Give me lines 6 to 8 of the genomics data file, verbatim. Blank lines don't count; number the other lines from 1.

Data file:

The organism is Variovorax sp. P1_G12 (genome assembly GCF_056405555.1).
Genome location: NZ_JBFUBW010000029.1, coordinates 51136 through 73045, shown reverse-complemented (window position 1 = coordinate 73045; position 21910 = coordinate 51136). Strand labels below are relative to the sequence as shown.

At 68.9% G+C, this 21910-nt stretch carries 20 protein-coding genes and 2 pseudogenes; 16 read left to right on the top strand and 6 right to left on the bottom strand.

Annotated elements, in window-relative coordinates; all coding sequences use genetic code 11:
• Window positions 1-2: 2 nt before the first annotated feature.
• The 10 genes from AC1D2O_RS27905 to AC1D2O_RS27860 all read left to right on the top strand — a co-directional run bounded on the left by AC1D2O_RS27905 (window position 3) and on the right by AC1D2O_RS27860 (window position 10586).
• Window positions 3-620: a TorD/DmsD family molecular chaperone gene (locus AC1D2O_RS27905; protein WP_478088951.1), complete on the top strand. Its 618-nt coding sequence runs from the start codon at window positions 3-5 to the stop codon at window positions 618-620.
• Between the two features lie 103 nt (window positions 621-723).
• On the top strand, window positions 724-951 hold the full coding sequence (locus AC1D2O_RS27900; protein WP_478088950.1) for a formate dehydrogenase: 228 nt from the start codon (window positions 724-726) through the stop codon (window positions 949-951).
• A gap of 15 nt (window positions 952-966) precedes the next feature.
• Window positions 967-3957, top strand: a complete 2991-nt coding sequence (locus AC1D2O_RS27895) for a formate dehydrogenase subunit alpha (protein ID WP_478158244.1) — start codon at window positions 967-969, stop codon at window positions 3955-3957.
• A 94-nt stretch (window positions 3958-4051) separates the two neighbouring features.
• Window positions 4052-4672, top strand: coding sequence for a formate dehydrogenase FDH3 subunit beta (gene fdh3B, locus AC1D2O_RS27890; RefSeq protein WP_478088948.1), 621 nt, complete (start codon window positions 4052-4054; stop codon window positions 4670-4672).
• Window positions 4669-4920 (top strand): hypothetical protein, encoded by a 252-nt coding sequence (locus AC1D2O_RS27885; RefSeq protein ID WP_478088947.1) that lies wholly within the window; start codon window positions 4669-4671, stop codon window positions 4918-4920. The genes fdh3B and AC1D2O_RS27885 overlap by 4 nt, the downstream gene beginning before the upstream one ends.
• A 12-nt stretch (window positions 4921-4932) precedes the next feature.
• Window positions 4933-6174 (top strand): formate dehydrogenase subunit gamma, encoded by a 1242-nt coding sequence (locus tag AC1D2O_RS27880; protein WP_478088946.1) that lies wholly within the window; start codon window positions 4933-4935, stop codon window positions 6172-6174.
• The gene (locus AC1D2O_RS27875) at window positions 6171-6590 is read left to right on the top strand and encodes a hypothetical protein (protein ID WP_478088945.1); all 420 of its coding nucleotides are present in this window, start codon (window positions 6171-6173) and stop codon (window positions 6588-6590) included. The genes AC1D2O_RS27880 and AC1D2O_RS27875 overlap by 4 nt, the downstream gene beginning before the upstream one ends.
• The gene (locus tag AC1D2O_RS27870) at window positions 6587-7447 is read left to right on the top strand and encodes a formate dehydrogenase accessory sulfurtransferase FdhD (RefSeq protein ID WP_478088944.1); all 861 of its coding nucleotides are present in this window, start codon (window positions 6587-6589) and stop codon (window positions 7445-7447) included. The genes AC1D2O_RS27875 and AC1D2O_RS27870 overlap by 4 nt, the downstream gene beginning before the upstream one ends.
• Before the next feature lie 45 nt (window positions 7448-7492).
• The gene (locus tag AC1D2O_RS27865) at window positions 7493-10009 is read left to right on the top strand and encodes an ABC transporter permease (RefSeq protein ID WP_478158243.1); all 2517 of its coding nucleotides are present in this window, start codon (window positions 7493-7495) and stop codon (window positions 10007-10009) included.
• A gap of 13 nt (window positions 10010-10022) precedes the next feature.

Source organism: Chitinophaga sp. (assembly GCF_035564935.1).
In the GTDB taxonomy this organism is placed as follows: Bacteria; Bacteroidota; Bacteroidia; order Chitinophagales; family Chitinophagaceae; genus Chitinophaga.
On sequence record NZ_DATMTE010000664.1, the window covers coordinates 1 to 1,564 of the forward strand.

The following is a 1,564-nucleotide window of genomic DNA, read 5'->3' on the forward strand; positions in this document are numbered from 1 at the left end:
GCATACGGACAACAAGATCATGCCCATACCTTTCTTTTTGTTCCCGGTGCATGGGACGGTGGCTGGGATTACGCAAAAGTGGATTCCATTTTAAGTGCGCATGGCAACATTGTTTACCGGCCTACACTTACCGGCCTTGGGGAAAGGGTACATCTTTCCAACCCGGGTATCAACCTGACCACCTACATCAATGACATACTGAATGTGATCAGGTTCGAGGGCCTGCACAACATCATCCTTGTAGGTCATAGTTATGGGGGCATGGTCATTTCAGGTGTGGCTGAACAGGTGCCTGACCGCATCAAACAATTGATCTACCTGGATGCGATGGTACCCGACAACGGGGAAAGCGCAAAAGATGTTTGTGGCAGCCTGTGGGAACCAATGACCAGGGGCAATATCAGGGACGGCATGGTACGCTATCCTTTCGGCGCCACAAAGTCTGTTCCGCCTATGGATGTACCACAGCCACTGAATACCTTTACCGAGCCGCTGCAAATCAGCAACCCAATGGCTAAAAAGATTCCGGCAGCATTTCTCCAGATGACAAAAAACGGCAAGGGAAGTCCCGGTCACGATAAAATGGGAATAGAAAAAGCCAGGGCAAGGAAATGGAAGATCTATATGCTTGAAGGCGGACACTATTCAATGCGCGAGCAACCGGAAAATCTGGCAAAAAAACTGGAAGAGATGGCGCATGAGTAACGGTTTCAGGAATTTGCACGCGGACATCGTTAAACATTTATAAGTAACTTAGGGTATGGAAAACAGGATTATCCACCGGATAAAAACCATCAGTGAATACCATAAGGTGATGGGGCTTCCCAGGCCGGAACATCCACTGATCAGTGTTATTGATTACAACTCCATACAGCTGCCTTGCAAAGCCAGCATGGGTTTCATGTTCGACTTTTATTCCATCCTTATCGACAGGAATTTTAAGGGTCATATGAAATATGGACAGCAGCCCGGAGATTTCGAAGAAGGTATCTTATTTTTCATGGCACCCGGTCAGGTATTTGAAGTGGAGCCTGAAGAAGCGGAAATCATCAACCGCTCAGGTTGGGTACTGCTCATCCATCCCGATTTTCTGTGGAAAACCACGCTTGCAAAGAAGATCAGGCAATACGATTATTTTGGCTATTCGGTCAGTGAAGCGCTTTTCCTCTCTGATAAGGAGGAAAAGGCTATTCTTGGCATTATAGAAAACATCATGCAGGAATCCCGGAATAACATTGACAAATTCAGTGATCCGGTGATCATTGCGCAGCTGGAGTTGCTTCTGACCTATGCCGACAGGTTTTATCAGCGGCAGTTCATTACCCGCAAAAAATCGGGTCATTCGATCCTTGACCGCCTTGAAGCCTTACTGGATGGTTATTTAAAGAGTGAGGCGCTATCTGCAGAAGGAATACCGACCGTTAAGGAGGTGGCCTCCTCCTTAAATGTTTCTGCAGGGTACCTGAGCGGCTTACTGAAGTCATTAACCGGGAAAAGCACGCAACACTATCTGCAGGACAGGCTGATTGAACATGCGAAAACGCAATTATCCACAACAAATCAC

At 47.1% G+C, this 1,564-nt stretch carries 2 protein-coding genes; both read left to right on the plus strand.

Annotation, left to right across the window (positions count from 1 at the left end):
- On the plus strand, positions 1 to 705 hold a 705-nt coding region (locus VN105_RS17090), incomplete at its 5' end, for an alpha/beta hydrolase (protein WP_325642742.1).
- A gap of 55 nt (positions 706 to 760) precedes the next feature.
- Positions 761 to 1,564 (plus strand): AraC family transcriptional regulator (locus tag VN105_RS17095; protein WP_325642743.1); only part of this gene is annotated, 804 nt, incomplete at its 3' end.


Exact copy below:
• The 10 genes from AC1D2O_RS27905 to AC1D2O_RS27860 all read left to right on the top strand — a co-directional run bounded on the left by AC1D2O_RS27905 (window position 3) and on the right by AC1D2O_RS27860 (window position 10586).
• Window positions 3-620: a TorD/DmsD family molecular chaperone gene (locus AC1D2O_RS27905; protein WP_478088951.1), complete on the top strand. Its 618-nt coding sequence runs from the start codon at window positions 3-5 to the stop codon at window positions 618-620.
• Between the two features lie 103 nt (window positions 621-723).